Tim Scott's spotlight grows with RNC ad, following high-profile response to Biden address

Defunding police, demonizing officers results in crime spike: Sen. Tim Scott

Sen. Tim Scott, R-S.C., joins ‘The Faulkner Focus’ to discuss the surge of violent crime.

It’s no surprise that a new ad blitz by the Republican National Committee (RNC) targeting President Biden stars one of the GOP’s brightest stars – Sen. Tim Scott of South Carolina.

“A president who promised to bring us together should not be pushing agendas that tear us apart,” Scott, the only Black Republican in the Senate, says in the spot.

“Our best future will not come from Washington schemes or socialist dreams. It will come from you, the American people,” Scott emphasizes in the commercial, which the RNC says is being backed by a large seven-figure ad buy. “We are not adversaries, we are family. I am confident that our finest hour is yet to come.” 

Scott, who’s been on an upward political trajectory since he was first elected to Congress in 2010, saw his star shine even brighter after delivering the GOP rebuttal to President Biden’s address to a joint session of Congress in late April.

After Scott’s address, RNC chair Ronna McDaniel said that “it was refreshing to hear my friend Sen. Tim Scott hold Joe Biden accountable for his record of failure and tell Americans the truth. Sen. Scott’s inspiring response outlined our winning Republican agenda, which will unite our nation and create more opportunities for every American.”

And McDaniel spotlighted that Scott’s “life is a testament to the American dream.”

The then-South Carolina state lawmaker was elected to the U.S. House in 2010. Three years later he was appointed by then-Gov. Nikki Haley to fill a vacant Senate seat, becoming the first Black Republican in the chamber in over 30 years. He won a special election in 2014 and in 2016 earned a full six-year term. Now he’s gearing up for his 2022 reelection campaign.

But it’s his inspiring story that’s helped him rise through the ranks and serve as a leading messenger for his party.

“Sen. Scott has a powerful, personal, story of overcoming a difficult childhood to becoming a United States senator. It’s a story that resonates with many Americans,” longtime Republican strategist Brian Walsh told Fox News. “Well-articulated vision of hope and opportunity based on common sense conservative principles has positioned him to be one of the strongest communicators in the Republican Party.”

And veteran GOP consultant Ryan Williams called Scott “one of the most compelling figures in the Republican Party today… He has the ability to connect with the type of workingclass coalition that Trump put together to win the White House. He’s a very effective messenger for the party. He has a lot of credibility.”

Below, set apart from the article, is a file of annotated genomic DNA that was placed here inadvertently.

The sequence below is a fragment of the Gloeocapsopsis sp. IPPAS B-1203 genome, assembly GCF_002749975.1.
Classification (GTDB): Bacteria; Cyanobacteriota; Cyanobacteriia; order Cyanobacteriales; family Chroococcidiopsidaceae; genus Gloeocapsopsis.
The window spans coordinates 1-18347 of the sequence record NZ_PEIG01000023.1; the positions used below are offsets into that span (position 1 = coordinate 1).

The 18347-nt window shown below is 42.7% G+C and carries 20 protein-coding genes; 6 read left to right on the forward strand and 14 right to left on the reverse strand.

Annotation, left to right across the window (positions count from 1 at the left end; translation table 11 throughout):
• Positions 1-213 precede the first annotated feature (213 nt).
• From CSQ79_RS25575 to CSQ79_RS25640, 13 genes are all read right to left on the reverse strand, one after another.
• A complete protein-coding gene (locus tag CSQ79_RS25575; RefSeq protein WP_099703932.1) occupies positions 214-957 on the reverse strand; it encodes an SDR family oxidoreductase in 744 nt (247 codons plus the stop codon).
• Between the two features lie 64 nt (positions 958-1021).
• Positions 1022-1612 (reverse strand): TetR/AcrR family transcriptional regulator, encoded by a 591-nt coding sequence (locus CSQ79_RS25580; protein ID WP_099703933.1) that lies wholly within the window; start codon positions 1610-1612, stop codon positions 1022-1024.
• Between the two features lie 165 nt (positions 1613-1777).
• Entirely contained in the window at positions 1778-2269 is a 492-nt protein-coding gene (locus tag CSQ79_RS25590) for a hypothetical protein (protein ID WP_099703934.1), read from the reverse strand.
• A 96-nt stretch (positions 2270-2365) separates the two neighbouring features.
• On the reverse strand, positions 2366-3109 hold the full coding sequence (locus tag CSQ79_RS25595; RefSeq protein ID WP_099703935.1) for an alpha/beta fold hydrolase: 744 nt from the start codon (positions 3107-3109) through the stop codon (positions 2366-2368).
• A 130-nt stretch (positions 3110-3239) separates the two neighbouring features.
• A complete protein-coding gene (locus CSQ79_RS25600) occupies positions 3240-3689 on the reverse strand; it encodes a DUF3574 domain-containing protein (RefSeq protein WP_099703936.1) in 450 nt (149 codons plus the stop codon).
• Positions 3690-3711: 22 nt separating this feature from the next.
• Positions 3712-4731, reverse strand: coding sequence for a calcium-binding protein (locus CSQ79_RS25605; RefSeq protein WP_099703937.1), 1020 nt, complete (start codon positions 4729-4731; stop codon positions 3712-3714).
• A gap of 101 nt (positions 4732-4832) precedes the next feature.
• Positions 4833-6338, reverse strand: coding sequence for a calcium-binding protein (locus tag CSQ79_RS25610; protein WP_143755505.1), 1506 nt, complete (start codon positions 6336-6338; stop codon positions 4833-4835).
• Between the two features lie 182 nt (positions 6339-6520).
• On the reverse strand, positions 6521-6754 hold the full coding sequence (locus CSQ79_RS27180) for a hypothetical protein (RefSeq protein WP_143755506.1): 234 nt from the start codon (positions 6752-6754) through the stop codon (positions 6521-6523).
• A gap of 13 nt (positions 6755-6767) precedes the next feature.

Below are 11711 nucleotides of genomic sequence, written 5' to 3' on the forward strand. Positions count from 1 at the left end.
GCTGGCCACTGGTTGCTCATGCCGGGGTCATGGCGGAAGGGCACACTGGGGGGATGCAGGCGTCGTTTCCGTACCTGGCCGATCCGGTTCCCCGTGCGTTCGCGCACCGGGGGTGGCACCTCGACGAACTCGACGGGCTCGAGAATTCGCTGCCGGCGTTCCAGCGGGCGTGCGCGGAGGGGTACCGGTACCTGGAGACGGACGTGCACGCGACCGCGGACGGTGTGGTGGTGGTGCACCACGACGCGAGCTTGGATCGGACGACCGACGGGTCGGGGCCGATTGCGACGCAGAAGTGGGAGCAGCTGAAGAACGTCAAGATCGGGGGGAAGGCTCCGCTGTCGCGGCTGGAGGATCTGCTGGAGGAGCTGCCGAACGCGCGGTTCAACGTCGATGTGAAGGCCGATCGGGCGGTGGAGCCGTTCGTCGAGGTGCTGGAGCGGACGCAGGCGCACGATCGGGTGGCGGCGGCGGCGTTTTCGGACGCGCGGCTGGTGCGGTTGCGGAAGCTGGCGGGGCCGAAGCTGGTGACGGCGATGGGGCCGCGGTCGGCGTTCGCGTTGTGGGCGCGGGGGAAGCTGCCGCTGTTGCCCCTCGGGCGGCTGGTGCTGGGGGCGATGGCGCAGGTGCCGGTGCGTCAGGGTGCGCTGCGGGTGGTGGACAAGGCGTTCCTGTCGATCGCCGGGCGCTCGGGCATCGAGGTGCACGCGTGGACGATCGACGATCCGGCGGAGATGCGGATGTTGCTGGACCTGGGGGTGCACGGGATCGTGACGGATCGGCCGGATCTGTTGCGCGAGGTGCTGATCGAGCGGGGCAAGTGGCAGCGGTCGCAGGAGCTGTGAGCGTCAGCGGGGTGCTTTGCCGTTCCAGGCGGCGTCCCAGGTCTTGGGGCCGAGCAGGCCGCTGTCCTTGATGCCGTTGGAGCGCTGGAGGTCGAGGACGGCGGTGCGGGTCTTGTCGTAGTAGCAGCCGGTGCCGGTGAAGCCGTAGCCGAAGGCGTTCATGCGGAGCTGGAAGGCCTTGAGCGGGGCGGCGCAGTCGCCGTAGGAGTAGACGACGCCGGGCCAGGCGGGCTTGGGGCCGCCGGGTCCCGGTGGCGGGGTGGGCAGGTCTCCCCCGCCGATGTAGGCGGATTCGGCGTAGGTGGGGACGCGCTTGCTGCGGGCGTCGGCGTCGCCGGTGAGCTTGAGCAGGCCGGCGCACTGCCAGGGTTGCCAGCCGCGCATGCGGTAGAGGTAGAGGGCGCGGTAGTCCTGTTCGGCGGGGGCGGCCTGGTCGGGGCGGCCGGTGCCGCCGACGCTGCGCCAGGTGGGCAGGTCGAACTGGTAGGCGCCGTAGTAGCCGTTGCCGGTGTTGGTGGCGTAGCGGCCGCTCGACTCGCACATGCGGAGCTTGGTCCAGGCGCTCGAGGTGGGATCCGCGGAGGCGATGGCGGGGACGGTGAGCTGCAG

And Ryan noted that the senator’s “also someone trying to find consensus on key issues. He’s tried to address police reform in a bipartisan manner.. .It shows that, in addition to being a conservative and someone who is a good spokesperson for the party, he’s also someone who’s trying to get things done in a bipartisan manner in government.”

Political pundits consider Scott a potential 2024 Republican presidential contender.

But in a Fox News interview in April, Scott downplayed talk of national aspirations, saying that his “only objective is to be the United States senator for the great state of South Carolina.”

Scott sparked 2024 speculation in April, when he traveled to Iowa – the state that kicks off the presidential nominating calendar – to headline a state GOP fundraiser. 

An invitation from the Republican Party of Iowa for an event with Sens. Tim Scott and Joni Ernst in Davenport, Iowa on April 15, 2021.

Iowa GOP chair Jeff Kaufmann, ahead of the senator’s trip, called Scott “a man of integrity” and “a man of action.”

“I think my folks out here just want to see him up front and personal,” Kaufmann told Fox News at the time. “To be real honest with you, I think they want to see the man behind the legend.”

And after his GOP rebuttal speech following Biden’s address, New Hampshire GOP chair Steve Stepanek told Fox News, “I’m going to be watching Sen. Scott because I think great things are before him.”

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